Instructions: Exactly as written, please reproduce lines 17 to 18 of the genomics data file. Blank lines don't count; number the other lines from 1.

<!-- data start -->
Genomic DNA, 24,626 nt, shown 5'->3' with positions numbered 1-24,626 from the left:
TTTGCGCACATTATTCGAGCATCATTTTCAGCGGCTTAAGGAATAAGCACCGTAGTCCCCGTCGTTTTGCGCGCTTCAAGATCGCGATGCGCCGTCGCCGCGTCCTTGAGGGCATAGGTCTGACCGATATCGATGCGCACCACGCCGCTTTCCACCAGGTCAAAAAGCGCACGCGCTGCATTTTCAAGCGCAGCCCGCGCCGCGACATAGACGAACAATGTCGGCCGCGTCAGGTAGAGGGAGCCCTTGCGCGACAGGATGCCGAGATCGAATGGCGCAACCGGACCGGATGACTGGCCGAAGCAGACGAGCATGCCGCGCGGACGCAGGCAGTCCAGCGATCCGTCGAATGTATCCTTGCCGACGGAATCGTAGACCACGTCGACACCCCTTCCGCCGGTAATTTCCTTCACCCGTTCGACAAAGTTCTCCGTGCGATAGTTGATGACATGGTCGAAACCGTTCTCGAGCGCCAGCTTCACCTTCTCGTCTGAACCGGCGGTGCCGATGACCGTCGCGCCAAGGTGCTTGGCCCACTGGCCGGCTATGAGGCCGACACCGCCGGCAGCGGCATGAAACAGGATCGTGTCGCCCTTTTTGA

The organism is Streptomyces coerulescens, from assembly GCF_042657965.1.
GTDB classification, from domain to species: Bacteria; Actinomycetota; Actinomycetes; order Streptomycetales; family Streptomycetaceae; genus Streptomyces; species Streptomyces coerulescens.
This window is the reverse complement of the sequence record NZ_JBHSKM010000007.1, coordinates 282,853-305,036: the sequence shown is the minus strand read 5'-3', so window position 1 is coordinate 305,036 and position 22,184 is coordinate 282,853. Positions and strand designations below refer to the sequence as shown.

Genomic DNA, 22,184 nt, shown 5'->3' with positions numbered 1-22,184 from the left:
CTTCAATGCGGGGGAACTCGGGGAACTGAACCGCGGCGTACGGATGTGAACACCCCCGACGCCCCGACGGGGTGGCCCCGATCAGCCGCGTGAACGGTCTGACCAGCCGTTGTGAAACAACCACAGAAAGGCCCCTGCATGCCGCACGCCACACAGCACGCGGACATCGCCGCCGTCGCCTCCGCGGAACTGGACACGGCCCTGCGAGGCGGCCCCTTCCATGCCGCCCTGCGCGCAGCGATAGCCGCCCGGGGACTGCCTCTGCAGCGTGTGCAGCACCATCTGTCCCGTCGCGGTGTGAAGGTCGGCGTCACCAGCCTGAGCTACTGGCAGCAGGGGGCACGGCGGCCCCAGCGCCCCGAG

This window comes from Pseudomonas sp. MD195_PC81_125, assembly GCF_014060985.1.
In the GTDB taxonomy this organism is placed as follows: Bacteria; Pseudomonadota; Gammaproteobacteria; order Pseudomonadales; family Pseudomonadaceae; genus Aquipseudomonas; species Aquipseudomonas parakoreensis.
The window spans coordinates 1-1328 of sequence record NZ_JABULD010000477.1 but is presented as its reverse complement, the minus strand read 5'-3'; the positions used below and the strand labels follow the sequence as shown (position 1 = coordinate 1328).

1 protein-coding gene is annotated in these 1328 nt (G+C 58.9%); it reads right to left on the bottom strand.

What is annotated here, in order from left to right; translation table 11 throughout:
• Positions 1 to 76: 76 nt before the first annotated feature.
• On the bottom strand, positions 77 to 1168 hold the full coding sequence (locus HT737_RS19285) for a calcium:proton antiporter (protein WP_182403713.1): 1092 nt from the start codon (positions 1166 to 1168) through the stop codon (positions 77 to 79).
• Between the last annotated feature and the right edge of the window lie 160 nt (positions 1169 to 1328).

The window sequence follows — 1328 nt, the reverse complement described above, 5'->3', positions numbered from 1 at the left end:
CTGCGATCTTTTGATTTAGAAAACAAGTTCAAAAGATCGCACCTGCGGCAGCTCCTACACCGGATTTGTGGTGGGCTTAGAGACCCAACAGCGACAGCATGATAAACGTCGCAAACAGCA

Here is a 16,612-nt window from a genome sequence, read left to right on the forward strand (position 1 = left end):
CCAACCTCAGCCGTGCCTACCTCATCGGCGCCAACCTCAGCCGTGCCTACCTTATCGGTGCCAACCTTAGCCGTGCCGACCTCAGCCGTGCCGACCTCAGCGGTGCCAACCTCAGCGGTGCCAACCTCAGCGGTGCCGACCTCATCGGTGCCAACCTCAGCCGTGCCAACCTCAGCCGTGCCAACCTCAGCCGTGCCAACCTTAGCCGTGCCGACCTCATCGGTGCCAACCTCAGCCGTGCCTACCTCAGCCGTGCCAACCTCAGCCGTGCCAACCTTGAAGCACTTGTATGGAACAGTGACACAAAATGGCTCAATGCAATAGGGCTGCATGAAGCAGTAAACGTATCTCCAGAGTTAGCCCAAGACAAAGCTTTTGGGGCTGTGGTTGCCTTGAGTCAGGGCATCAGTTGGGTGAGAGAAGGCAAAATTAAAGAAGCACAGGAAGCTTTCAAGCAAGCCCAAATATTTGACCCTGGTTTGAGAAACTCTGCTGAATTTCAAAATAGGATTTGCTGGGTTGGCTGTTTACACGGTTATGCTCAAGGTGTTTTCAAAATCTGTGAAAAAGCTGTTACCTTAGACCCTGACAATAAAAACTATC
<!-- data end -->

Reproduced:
CTGCGATCTTTTGATTTAGAAAACAAGTTCAAAAGATCGCACCTGCGGCAGCTCCTACACCGGATTTGTGGTGGGCTTAGAGACCCAACAGCGACAGCATGATAAACGTCGCAAACAGCA

Here is a 16,612-nt window from a genome sequence, read left to right on the forward strand (position 1 = left end):